Facebook Becoming Snapchat, Snapchat Becoming Facebook

Much like filmmakers and popular music artists, social media innovators have run out of ideas. With the recent news that Facebook has been testing “self-destructing messages” and Snapchat has launched their “Memories” feature, it would appear that there are no more social media lands to be explored. And Mark Zuckerberg wept, for there were no more worlds to conquer.

That’s right, social media giants Facebook and Snapchat have decided that copying each other’s tech is more important than innovating their own. Self-destructing messages have been the main selling point of Snapchat for years, and the Memories feature on Facebook has made sharing pictures an even more integral part of everyday life. And yet, both companies see no issue in the outright copycatting of their technology to make their products “more marketable.”

Unfortunately, this all could have been avoided if Facebook had been able to acquire Snapchat three years ago. Much like its cohesion with Instagram, Facebook could have been the end-all-be-all of social media integration, providing photo-sharing in more forms than we can count. But now, we have two tech giants reinventing old technology in an arms war of similar features battling for the consumers’ soul.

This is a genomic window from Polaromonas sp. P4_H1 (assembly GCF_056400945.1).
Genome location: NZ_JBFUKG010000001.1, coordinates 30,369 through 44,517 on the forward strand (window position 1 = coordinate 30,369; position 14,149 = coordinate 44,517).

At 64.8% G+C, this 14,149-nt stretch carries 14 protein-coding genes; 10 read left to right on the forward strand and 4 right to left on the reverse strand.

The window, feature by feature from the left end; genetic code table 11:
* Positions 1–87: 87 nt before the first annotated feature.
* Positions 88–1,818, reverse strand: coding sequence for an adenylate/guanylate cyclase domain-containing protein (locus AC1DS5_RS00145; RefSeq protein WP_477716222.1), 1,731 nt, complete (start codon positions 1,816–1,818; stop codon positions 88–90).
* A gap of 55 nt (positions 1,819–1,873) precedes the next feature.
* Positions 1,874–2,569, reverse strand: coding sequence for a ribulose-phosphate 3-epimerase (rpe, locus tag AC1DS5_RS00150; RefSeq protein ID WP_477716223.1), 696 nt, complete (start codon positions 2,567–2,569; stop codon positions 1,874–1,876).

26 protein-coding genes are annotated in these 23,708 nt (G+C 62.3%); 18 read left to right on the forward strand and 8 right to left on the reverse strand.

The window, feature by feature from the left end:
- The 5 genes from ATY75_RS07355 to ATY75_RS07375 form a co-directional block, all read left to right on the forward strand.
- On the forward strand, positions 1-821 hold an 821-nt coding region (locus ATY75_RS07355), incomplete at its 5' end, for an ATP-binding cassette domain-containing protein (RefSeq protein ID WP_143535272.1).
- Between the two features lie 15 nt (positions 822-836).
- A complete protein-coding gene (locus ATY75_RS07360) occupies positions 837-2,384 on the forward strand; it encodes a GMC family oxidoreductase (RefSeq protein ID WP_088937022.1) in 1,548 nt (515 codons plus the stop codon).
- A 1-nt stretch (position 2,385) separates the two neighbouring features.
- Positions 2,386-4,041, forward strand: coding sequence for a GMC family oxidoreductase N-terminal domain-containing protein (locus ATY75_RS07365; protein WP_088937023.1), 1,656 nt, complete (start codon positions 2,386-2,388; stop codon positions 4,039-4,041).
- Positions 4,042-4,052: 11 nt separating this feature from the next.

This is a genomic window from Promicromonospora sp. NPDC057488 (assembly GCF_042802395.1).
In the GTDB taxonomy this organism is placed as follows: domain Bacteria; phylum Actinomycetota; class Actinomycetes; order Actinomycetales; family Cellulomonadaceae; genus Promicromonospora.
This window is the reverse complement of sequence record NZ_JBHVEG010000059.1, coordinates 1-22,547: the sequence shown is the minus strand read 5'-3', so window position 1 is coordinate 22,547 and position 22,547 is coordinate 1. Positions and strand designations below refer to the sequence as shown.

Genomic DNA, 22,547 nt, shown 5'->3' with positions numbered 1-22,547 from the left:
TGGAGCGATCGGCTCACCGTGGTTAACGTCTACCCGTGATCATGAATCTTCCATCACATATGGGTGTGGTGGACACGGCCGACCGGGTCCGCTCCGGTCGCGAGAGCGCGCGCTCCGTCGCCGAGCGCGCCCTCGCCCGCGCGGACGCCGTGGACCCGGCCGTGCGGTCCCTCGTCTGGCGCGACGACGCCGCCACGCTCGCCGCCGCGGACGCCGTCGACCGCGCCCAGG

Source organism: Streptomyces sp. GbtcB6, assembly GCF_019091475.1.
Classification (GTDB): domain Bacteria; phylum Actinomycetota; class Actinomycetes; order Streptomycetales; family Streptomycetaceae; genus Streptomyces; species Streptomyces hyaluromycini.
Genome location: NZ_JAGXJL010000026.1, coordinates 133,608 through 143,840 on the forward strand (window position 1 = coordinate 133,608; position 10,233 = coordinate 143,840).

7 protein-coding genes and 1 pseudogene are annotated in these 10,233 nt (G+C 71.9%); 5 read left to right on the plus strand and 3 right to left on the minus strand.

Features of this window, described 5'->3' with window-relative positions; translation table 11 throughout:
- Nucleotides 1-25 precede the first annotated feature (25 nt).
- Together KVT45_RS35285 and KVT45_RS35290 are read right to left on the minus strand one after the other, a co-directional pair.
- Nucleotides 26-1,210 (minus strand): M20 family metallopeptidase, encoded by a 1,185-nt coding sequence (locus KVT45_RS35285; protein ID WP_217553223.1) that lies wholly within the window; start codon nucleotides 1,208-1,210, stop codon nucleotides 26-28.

“We are putting a lot of thought into the design and implementation of this feature, and we are grateful to the security and privacy experts who have given us their valuable input,” said Facebook in a blog post.

How can you be putting a lot of thought into something that already exists in an app that you tried to buy three years ago?! Yes, I am likely over-simplifying for the sake of argument, but the fact remains that this level of competition is unfortunately detrimental to the innovation process. Rather than reinvent the medium, Facebook and Snapchat have decided to set a precedent that could have ramifications throughout the entire tech world: when you’re out of ideas, just make a sequel.

Photo: Flickr / magicatwork

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Written by:
Conor is the Lead Writer for Tech.co. For the last six years, he’s covered everything from tech news and product reviews to digital marketing trends and business tech innovations. He's written guest posts for the likes of Forbes, Chase, WeWork, and many others, covering tech trends, business resources, and everything in between. He's also participated in events for SXSW, Tech in Motion, and General Assembly, to name a few. He also cannot pronounce the word "colloquially" correctly. You can email Conor at conor@tech.co.
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